3. Evolutionary Regulation: Rethinking the Role of Regulation in Economy and Society
Transformations driven by deregulation, technological change, financialization, and globalization, international accounting convergence, and the ongoing financial crisis have challenged our settled modes of regulation. They have provoked the development of disparate and even rival modes of regulation, and raised questions about received perspectives on the role of the state and the law. In regulatory evolution, intentional design, unintended consequences, learning, and dynamic adjustments interact, and every global or local regulator must settle the delicate balance between principles, norms and rules in this evolutionary context. This mini-conference aims to contribute to the ongoing debate on regulation and regulatory intervention in human affairs by shifting towards greater recognition of the fundamental implications of such evolutionary regulation embedded in economic and social systems. Scholars adopting different perspectives on these issues and coming from different disciplines are invited to share their views in order to generate ideas and suggestions for addressing the current impasse and rethinking the role of regulation in economy and society.
4. Organization Theory and Workplace Politics Under Globalization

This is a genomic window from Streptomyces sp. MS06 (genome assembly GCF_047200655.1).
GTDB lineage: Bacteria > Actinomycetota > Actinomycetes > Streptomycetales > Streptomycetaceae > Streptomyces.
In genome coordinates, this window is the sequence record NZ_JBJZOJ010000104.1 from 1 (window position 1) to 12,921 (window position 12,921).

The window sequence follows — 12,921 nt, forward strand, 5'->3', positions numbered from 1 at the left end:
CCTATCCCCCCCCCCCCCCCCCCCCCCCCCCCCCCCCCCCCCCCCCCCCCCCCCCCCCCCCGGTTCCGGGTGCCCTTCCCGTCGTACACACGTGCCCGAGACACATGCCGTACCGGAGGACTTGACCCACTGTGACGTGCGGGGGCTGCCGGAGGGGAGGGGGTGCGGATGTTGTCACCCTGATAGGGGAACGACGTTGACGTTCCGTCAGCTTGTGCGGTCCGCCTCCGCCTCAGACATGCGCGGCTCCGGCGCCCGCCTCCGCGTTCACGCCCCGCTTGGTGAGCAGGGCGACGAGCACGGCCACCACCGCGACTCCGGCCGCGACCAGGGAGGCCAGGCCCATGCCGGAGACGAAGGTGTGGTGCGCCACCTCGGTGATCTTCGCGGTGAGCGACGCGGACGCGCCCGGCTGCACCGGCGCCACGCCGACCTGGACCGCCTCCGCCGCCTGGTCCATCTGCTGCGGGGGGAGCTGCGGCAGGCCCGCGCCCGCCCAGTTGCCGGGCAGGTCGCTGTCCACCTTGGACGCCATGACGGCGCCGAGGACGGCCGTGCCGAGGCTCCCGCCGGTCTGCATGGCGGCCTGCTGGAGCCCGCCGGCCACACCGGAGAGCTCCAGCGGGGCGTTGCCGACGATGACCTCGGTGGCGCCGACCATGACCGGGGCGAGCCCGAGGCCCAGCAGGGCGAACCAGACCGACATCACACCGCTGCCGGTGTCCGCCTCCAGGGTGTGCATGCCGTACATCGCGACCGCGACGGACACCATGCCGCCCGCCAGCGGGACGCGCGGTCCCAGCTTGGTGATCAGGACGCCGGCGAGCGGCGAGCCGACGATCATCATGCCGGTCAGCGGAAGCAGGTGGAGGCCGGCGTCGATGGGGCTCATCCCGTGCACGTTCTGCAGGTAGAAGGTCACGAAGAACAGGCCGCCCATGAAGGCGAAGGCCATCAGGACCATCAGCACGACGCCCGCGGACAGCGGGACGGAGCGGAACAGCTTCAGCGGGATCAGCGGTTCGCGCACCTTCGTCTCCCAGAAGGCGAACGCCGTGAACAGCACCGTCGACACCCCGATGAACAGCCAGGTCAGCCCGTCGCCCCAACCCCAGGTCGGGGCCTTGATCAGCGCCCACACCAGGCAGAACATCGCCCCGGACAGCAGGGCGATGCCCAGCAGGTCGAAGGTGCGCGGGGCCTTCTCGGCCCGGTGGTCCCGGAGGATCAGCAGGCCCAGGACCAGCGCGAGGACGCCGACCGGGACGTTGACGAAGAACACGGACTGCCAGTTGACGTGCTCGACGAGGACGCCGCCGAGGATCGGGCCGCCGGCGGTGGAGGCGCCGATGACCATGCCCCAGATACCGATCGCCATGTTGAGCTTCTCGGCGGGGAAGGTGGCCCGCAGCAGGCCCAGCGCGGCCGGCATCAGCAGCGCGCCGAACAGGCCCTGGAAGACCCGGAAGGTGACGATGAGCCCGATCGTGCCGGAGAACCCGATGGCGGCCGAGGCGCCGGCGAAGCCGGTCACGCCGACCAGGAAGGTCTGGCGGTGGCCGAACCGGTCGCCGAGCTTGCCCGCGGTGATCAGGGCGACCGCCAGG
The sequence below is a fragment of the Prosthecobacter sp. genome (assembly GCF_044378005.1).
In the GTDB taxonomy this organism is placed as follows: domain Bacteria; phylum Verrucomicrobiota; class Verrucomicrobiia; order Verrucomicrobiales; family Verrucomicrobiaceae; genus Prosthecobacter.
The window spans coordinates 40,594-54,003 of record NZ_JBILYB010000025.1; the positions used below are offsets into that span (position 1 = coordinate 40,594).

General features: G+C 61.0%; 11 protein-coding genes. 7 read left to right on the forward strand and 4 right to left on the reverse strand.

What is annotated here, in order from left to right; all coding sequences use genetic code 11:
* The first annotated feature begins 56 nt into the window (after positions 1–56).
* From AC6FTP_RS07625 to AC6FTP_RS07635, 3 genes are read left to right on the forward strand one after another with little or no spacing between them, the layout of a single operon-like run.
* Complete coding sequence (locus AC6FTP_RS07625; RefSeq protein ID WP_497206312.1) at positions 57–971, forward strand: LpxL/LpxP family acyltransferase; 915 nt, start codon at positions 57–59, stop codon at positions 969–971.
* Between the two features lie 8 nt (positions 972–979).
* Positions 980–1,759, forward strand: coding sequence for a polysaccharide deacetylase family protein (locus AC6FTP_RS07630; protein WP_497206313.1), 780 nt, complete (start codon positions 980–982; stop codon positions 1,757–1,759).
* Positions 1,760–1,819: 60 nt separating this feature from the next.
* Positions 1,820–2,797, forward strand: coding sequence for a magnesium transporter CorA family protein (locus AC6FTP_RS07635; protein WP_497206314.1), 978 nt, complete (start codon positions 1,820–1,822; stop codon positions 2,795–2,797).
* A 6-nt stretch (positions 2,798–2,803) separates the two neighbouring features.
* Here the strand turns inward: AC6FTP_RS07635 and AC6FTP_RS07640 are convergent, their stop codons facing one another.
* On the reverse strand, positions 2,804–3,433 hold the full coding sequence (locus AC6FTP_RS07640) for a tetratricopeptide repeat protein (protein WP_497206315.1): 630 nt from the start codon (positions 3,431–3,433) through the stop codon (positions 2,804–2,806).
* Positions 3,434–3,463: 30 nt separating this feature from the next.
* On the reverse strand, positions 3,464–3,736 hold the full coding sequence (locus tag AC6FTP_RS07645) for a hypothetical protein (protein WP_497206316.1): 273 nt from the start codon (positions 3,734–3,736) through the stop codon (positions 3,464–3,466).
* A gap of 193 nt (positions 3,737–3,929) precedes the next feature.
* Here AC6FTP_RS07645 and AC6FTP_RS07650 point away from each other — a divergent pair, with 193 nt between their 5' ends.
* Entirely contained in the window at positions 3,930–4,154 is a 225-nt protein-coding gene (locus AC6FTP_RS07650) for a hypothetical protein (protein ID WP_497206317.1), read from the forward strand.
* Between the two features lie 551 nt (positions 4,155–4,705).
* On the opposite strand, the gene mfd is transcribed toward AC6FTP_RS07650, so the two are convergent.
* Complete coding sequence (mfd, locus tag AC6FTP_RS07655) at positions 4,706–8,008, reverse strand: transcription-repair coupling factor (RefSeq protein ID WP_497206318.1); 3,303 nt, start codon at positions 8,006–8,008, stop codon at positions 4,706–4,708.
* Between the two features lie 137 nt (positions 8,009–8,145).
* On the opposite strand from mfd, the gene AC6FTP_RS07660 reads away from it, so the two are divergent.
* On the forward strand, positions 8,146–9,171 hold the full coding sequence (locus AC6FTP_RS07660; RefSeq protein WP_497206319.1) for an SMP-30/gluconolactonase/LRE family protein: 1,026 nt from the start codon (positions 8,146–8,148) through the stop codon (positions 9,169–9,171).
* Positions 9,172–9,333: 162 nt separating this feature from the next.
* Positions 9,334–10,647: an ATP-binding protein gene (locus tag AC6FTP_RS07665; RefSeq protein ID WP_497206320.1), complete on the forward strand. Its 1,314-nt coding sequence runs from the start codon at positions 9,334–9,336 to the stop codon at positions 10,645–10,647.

In a context of global competition, internationalized production, and neoliberal state regulation, workplace politics have undergone profound transformations. The sociology of work (including labor process analysis, studies of occupations and professions, work redesign, and gender) has documented and theorized changing workplace politics under globalization. Meantime, organization theory has generated insights regarding routines, capabilities, institutions and organizational environments that can provide a powerful view of organizational change implied by globalization, but has largely failed to account for the operation of power relations within or between organizations under competitive pressures. A more explicit integration of the two broad disciplines – organization theory or sociology of work – offers a promise to better understand and explain the wide variation in work organization, relationships, and practices (e.g. reconciling the seemingly contradictory processes of upskilling or collaborative work in a context of ongoing pressures for cost cutting, externalization, work intensification, short-termism, etc). We invite contributions from scholars developing approaches that combine insights from different theoretical traditions of organization theory (e.g. new institutionalism, social-network analysis, sense-making, practice perspectives) with concerns about power and politics in shaping the worlds of work. Examples could range from qualitative research on particular workplaces to quantitative research on broader trends or forces shaping workplace change; from a focus on independent SMEs to firms (and unions) in global supply chains, to employment practices in multinational corporations. This mini-conference is open to a wide range of empirical foci so long as authors seek to integrate insights from organization theory with a focus on power and politics at work.